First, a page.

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Anayak "Exacto" Vertical Mill Rebuild, Part 8:
The table, thankfully, needed no real repairs, just the usual cleaning and degreasing.
All it really needed was a bit of rust removal- it'd gained a bit of flash rust from the
pressure washing, and had several spots of deeper, flakier rust from before I aquired it.
The table was not undamaged, however. Years of sloppy and inattentive users had left the table littered
with gouges, divots, scars and scratches- none were particularly terrible, but there were plenty of them.
At one point, some user had even attempted to fix a drilled hole, by filling it with what appears to be JB Weld.
I suspect this was from early in the machine's life, as there's no reason for such a patch given the rest of the damage.
Unfortunately, there's no easy way to repair even just the small, light scars, short of having the table ground,
so I settled for carefully stoning the entire surface to get rid of the numerous nicks, and then hand-sanding
(yes, sanding) with a sanding block and some 320 grit, to try and restore some of the bright finish.
Yeah, it's not the recommended technique, but I could hardly have made it worse.
Similarly I lightly sanded the front and rear faces- again, just by hand- to smooth and brighten the finish.
As I was scuffing, I discovered the serial number on the table's lower right hand corner.
This time, I accosted two
passersby, and together we heaved that big heavy lump into place.
After some test fitting and more cleaning, I decided I didn't like the "safety red" handwheels, and
stripped the old paint off. I then repainted them in the same battleship grey as the rest of the machine.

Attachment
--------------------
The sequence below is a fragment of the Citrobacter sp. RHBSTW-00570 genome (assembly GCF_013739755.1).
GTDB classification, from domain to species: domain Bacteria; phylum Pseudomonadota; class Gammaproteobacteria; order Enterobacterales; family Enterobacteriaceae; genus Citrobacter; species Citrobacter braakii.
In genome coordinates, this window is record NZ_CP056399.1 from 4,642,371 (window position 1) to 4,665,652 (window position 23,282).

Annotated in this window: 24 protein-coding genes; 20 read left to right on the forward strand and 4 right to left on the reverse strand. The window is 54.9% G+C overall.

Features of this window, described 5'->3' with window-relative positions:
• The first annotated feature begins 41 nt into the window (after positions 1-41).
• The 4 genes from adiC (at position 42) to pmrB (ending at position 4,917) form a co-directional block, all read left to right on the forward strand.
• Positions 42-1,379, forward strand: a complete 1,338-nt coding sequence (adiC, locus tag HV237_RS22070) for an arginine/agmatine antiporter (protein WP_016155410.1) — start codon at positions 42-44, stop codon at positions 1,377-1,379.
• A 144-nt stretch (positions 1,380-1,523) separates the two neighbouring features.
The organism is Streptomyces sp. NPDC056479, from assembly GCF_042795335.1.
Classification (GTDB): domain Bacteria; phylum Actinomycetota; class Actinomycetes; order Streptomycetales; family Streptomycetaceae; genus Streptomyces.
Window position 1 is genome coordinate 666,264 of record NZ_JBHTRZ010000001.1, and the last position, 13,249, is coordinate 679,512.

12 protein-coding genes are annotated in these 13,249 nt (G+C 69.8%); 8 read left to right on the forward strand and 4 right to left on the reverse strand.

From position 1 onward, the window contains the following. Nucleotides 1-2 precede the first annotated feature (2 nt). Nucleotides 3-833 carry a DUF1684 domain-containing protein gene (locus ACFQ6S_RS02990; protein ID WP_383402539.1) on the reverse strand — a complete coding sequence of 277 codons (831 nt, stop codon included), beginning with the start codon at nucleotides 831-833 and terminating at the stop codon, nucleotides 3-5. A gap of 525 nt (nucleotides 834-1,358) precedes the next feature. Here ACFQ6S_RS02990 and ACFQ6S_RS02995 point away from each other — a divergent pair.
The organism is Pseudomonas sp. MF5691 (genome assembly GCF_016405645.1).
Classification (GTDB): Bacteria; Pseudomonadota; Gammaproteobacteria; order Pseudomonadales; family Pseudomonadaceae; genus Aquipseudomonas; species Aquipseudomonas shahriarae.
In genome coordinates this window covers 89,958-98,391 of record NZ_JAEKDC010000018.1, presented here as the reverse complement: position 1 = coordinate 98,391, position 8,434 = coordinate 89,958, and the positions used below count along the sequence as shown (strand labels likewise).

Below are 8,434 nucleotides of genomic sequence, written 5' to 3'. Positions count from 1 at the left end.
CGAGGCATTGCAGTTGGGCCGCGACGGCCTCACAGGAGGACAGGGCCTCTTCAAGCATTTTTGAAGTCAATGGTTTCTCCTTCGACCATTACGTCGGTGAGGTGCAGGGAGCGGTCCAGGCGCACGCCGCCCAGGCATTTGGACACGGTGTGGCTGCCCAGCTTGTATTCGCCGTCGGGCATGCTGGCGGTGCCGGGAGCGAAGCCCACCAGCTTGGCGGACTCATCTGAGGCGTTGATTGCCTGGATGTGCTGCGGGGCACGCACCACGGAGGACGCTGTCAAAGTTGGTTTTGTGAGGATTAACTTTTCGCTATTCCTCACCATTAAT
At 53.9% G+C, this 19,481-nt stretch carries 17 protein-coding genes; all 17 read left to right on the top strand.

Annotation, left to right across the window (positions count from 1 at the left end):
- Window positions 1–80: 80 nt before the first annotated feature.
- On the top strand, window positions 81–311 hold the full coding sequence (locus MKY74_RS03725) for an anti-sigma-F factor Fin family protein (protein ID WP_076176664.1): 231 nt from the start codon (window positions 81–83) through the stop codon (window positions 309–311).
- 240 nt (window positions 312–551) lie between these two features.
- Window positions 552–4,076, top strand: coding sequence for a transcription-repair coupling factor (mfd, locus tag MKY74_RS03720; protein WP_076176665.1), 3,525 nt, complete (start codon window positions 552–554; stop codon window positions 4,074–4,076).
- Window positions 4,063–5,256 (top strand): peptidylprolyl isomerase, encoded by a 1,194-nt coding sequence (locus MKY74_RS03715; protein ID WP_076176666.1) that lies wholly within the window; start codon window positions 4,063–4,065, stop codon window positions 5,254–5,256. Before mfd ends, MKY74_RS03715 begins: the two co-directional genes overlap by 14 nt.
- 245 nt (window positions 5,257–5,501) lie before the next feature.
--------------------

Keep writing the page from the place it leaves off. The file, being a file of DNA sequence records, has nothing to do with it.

And the same for the table end caps- and in the case of the left hand tray, I also pressed out the old
bearing races, and pressed in new ones. The old ones weren't awful, but it couldn't hurt to swap 'em.
Bolted into place...
And the right-hand end. Note the shortened leadscrew shaft: I think there was a dial and handwheel at this
end, but that it was removed for some reason. It's possible it was damaged in a crash, or some factory
sawed it off to make room between machines. Who knows?
Also note how wide the table extension is- this is, as I understand it, to restore some of the table travel
that is otherwise lost when the (rather huge) power feed assembly is fitted.
And, with the table extensions in place, the new bearings greased and fitted, all that was left was to slide
the dials into place and mount the freshly-painted handwheels. On these mills, the handwheels are
spring loaded. You have to push them in to engage them, and then
turn. That rapidly gets annoying on
a general-use machine, so at some point a previous owner had disabled them with some stacked
washers and a bolt. I replaced those with a nice turned washer, and a proper countersunk bolt.
Next up, the last of the detail work!
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